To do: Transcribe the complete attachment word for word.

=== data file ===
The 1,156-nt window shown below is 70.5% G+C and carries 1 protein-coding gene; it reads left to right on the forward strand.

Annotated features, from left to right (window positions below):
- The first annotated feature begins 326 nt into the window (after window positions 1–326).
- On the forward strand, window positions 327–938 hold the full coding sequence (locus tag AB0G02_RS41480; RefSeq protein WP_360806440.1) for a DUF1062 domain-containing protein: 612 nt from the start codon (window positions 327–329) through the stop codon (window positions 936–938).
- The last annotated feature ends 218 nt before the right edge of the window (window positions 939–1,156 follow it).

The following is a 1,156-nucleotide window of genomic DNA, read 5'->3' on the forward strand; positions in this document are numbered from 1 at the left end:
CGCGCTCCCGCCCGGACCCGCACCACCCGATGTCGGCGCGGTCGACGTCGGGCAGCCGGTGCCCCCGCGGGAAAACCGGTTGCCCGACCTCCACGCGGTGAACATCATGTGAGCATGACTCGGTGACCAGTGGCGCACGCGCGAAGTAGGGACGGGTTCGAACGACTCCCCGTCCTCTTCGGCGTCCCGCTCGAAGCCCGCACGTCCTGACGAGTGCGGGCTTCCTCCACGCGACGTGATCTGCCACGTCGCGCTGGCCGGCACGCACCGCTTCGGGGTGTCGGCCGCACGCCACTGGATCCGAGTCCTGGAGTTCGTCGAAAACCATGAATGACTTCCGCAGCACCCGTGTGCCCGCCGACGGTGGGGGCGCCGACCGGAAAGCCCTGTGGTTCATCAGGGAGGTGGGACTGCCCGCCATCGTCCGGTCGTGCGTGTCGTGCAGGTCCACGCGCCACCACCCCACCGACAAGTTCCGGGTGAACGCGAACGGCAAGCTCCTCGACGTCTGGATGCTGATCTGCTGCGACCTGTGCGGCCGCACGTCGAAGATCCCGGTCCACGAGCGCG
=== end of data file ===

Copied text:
The 1,156-nt window shown below is 70.5% G+C and carries 1 protein-coding gene; it reads left to right on the forward strand.

Annotated features, from left to right (window positions below):
- The first annotated feature begins 326 nt into the window (after window positions 1–326).
- On the forward strand, window positions 327–938 hold the full coding sequence (locus tag AB0G02_RS41480; RefSeq protein WP_360806440.1) for a DUF1062 domain-containing protein: 612 nt from the start codon (window positions 327–329) through the stop codon (window positions 936–938).
- The last annotated feature ends 218 nt before the right edge of the window (window positions 939–1,156 follow it).

The following is a 1,156-nucleotide window of genomic DNA, read 5'->3' on the forward strand; positions in this document are numbered from 1 at the left end:
CGCGCTCCCGCCCGGACCCGCACCACCCGATGTCGGCGCGGTCGACGTCGGGCAGCCGGTGCCCCCGCGGGAAAACCGGTTGCCCGACCTCCACGCGGTGAACATCATGTGAGCATGACTCGGTGACCAGTGGCGCACGCGCGAAGTAGGGACGGGTTCGAACGACTCCCCGTCCTCTTCGGCGTCCCGCTCGAAGCCCGCACGTCCTGACGAGTGCGGGCTTCCTCCACGCGACGTGATCTGCCACGTCGCGCTGGCCGGCACGCACCGCTTCGGGGTGTCGGCCGCACGCCACTGGATCCGAGTCCTGGAGTTCGTCGAAAACCATGAATGACTTCCGCAGCACCCGTGTGCCCGCCGACGGTGGGGGCGCCGACCGGAAAGCCCTGTGGTTCATCAGGGAGGTGGGACTGCCCGCCATCGTCCGGTCGTGCGTGTCGTGCAGGTCCACGCGCCACCACCCCACCGACAAGTTCCGGGTGAACGCGAACGGCAAGCTCCTCGACGTCTGGATGCTGATCTGCTGCGACCTGTGCGGCCGCACGTCGAAGATCCCGGTCCACGAGCGCG